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The C++ Source
What's Your Address
by Matthew Wilson
April 8, 2005

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26.2 What Actions Are Carried Out During Conversion?

Since it's a function like any other, the operator &() overload can do things other than simply return a converted value. This has serious consequences.

Imperfection: Overloading operator&() breaks encapsulation.

That's a bold statement. Let me illustrate why it is so.

As I've mentioned already, ATL has a large number of wrapper classes that overload operator &(). Unfortunately, there are different semantics to their implementations. The types shown in Table 26.1 all have an assertion in the operator method to ensure that the current value is NULL.

Wrapper Classes operator&() Return Type
CComTypeAttr TYPEATTR**
CComVarDesc VARDESC**
CComFuncDesc FUNCDESC**
CComPtr / CComQIPtr T**
CHeapPtr T**

Table 26.1

Don't worry about the specifics of the types TYPEATTR, VARDESC and FUNCDESC—they're POD Open type structures (see Section 4.4) used for manipulating COM meta data. The important thing to note is that they have allocated resources associated with them but they do not provide value semantics, which means that they must be managed carefully in order to prevent resource leaks or use of dangling pointers.

The operator is overloaded in the wrapper classes to allow these types to be used with COM API functions that manipulate the underlying types, and to be thus initialised. Of course, it's not an initialisation as we RAII-phile C++ types know and love it, but it is initialisation, because the assertion means that any subsequent attempt to repeat the process will result in an error, in debug mode at least. I'll leave it up to you to decide whether that, in and of itself, is a good way to design wrapper classes, but you can see that you are required to look inside the library to see what is going on. After all, it's using an overloaded operator, not calling a function named get_one_time_content_pointer()[1].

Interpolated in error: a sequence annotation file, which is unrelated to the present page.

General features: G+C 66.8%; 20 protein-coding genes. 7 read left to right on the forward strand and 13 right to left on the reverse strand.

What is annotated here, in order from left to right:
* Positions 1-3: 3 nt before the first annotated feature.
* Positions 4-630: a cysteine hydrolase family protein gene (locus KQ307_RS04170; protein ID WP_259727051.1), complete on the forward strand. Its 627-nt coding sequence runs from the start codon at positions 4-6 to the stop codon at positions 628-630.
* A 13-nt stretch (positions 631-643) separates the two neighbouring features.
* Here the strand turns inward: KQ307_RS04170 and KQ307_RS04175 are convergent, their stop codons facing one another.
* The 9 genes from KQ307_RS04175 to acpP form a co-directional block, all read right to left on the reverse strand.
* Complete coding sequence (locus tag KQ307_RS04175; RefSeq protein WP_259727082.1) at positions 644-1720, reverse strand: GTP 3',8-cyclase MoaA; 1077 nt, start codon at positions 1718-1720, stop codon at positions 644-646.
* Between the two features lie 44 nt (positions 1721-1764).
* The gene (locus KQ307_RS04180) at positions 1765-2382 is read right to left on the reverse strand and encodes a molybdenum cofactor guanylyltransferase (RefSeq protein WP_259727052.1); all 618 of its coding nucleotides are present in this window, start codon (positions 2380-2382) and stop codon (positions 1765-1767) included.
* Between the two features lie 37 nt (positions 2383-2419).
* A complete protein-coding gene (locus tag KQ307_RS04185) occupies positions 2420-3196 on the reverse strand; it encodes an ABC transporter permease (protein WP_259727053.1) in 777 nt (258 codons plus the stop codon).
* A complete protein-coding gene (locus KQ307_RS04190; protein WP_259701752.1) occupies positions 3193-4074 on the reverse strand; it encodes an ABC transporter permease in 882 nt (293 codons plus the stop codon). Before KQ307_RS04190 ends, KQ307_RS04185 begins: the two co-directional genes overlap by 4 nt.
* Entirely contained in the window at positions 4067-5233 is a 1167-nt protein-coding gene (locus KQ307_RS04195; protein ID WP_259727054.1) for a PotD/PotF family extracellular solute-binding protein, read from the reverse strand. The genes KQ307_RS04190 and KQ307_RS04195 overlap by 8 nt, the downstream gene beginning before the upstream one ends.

The widely used CComBSTR class, which wraps the COM BSTR type, also overloads operator &() to return BSTR*, but it does not have an assertion. By contra-implication, we assume that this means that it's OK to take the address of a CComBSTR multiple times, and, since the operator is non-const, that we can make multiple modifying manipulations to the encapsulated BSTR without ill-effect. Alas, this is not the case. CComBStr can be made to leak memory with ease:

void SetBSTR(char const *str, BSTR *pbstr);
CComBSTR  bstr;
SetBSTR("Doctor", &bstr);   // All ok so far
SetBSTR("Proctor", &bstr);  // "Doctor" is now lost forever!

We can surmise that the reason CComBSTR does not assert is that it proved too inconvenient. For example, it is not uncommon to see in COM an API function or interface method that will take an array of BSTR. Putting aside the issue of passing arrays of derived types (see Sections 14.5; 33.4), we might wish to use our CComBSTR when we're only passing one string.

An alternative strategy is to release the encapsulated resource within the operator &() method. This is the approach of another popular Microsoft COM wrapper class, the Visual C++ _com_ptr_t template. The downside of this approach is that the wrapper is subject to premature release on those occasions when you need to pass a pointer to the encapsulated resource to a function that will merely be using it, rather than destroying it or removing it from your wrapper. You may think that you can solve this by declaring const and non- const overloads of operator &(), as in Listing 26.2.

Listing 26.2

template <typename T>
class X
{
  . . .